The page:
Officers beginning to take opioid addicts to rehab, not jail
Fentanyl-linked deaths jumped more than 400 percent from 2014 to 2017 and accounted for nearly the entire increase in overdose deaths from 2015 to 2016, according to the Journal of the American Medical Association.
Fentanyl has been flowing into the United States through two illicit pipelines. Mexican cartels are bringing it into the U.S. through the nation’s porous border along traditional drug trafficking routes. Meanwhile, Chinese laboratories are shipping more than 1 million packages a day to the U.S. through the Postal Service, which Congress is trying to stop with legislation signed by President Trump. China last month promised to clamp down on cut with fentanyl, Mr. Eaton said. He estimates that the number of fentanyl seizures over the past year has increased fivefold.
“When we arrived, we were seizing a lot of heroin mixed with fentanyl. Now it’s just fentanyl,” said Mark Skeffington, assistant special agent in charge of the DEA’s New England field division.
Fentanyl is becoming so popular that it is increasingly showing up in cocaine and synthetic marijuana, or K2. In 2012, 180 cocaine overdose deaths involved fentanyl or another synthetic opioid, according to the CDC. By 2016, that number had risen to nearly 4,200.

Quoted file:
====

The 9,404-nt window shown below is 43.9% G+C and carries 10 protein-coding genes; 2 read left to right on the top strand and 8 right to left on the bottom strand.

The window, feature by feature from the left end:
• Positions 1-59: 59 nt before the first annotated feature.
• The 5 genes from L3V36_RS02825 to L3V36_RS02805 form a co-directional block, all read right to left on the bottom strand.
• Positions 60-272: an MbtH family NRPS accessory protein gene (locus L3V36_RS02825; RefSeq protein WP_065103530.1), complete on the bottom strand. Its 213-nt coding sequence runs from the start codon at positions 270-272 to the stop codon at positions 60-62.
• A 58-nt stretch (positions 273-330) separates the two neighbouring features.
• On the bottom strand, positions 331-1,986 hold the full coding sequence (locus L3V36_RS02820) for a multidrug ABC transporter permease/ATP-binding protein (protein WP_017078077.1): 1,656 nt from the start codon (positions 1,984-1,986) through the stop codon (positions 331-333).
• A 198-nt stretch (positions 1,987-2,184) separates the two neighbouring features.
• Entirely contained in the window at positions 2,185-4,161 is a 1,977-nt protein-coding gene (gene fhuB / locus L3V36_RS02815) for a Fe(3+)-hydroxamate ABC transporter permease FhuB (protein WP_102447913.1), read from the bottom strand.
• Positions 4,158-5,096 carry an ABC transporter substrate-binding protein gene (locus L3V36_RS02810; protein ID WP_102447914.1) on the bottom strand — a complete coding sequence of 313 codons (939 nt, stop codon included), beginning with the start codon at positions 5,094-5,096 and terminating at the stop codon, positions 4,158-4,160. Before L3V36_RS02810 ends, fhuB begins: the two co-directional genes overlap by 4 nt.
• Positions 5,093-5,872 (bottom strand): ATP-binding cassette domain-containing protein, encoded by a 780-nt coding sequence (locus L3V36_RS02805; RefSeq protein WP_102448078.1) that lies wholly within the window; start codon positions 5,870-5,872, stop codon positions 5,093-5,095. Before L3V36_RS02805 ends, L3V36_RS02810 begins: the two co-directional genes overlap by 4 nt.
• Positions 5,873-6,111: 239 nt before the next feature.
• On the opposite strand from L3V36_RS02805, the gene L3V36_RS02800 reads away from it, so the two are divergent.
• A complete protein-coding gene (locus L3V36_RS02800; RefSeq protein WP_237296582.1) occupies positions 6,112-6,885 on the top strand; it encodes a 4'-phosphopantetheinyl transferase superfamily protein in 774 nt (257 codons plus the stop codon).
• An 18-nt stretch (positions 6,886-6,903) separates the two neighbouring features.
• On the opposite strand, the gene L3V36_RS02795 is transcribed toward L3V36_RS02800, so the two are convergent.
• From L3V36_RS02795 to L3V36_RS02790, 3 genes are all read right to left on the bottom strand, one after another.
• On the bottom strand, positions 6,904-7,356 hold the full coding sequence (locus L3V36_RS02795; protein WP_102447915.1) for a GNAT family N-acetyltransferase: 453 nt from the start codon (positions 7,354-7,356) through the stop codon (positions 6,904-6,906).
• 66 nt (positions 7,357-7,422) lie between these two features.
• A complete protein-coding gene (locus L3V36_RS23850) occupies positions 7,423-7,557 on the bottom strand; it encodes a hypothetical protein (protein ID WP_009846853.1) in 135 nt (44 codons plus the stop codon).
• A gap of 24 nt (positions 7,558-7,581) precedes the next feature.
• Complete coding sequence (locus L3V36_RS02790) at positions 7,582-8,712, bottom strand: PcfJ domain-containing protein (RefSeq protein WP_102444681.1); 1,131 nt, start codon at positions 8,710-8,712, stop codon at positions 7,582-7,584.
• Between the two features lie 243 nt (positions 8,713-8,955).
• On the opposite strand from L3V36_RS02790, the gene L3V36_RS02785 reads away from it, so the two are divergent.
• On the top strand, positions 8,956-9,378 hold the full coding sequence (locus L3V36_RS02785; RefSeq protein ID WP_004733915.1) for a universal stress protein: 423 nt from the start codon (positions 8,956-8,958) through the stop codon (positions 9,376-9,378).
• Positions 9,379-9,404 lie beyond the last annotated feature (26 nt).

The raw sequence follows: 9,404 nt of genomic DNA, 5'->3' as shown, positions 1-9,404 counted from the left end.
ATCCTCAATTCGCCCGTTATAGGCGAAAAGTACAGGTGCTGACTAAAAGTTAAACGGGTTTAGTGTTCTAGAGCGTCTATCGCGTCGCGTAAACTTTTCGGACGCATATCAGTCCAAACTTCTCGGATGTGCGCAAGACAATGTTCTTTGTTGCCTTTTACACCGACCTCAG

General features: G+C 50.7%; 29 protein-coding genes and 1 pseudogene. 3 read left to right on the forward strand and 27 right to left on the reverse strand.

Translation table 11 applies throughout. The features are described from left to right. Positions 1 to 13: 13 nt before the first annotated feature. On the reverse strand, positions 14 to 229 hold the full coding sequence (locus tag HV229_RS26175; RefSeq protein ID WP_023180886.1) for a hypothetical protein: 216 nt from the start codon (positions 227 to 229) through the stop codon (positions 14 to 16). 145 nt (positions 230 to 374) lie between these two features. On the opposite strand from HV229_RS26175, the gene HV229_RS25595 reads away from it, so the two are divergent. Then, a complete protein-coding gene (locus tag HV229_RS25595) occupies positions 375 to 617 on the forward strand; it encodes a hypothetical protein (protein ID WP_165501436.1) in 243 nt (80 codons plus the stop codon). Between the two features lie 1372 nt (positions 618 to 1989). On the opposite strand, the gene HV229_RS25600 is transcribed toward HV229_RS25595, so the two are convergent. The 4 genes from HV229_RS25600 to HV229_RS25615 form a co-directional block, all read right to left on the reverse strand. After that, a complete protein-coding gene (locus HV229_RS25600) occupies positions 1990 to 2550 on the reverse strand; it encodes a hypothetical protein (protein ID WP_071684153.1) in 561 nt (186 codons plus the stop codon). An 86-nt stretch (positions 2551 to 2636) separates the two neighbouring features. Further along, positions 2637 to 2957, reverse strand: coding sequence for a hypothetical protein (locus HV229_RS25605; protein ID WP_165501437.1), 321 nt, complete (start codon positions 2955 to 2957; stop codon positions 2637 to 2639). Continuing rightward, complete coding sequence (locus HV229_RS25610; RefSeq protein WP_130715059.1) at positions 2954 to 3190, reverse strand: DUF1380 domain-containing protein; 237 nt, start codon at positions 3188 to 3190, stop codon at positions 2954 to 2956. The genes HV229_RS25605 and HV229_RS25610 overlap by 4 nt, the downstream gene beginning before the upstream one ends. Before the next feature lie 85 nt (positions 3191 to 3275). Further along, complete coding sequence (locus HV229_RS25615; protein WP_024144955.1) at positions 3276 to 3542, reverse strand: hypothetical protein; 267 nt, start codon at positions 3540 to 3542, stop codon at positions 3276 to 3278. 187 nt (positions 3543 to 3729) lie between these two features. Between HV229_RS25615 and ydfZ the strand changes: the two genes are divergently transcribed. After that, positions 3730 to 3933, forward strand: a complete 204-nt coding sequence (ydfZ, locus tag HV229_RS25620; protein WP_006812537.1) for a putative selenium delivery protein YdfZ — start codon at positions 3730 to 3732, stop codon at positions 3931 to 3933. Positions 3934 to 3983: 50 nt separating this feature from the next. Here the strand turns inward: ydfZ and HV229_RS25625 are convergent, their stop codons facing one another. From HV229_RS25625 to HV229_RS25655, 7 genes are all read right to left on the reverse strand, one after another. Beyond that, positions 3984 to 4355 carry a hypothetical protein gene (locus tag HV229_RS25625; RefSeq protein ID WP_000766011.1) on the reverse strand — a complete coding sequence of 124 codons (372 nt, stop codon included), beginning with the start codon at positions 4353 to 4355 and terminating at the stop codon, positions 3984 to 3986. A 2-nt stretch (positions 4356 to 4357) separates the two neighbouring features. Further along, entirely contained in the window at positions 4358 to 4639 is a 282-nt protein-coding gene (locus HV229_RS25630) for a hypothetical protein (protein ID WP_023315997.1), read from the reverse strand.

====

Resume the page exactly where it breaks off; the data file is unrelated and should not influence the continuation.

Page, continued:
“We are not turning the tide in the opioid crisis because we are now seeing fentanyl cut with marijuana and cocaine,” Chief Walsh said. “We are not shocked anymore because this is the new normal.”
Cops as social workers
On an especially warm Tuesday afternoon in late May, DEA agents observed three people shooting heroin in a parking lot along the old industrial city’s surprisingly blue bay. The agents called local police to pick them up, but officers were too busy responding to a drug-related shooting across town.
“If we weren’t doing the work we are doing, imagine how bad it would be,” Mr. Skeffington said. “If we weren’t taking fentanyl off the streets, it would be chaos.”
The surge in drug use has forced law enforcement to shift its tactics to become more proactive than reactive.
“You are seeing a paradigm shift,” said Christopher Delmonte, police chief for Bridgewater, Massachusetts. “This is one of those times where our profession has changed. I’ve been in law enforcement for a long time, and I’ve only see two other paradigm shifts like this. The first was after the Rodney King riots, and the second was after 9/11.”
The opioid crisis has forced law enforcement to assume unfamiliar roles as drug counselors and social workers. Across the country, they are administering needle exchange programs, handing out naloxone, and visiting overdose survivors and encouraging them to enter rehab.
“I never thought I’d see the day when my officers are distributing drugs in a controlled way,” Chief Delmonte said.
Chief Walsh said his officers made about 1,800 home visits to overdose victims and recovering addicts last year. Some arrive in unmarked cars to help addicts avoid the stigma of police visits.
The visits can be discouraging because health care privacy laws prevent officers from enlisting family members to help addicts seek or maintain recovery. Nonetheless, they soldier on.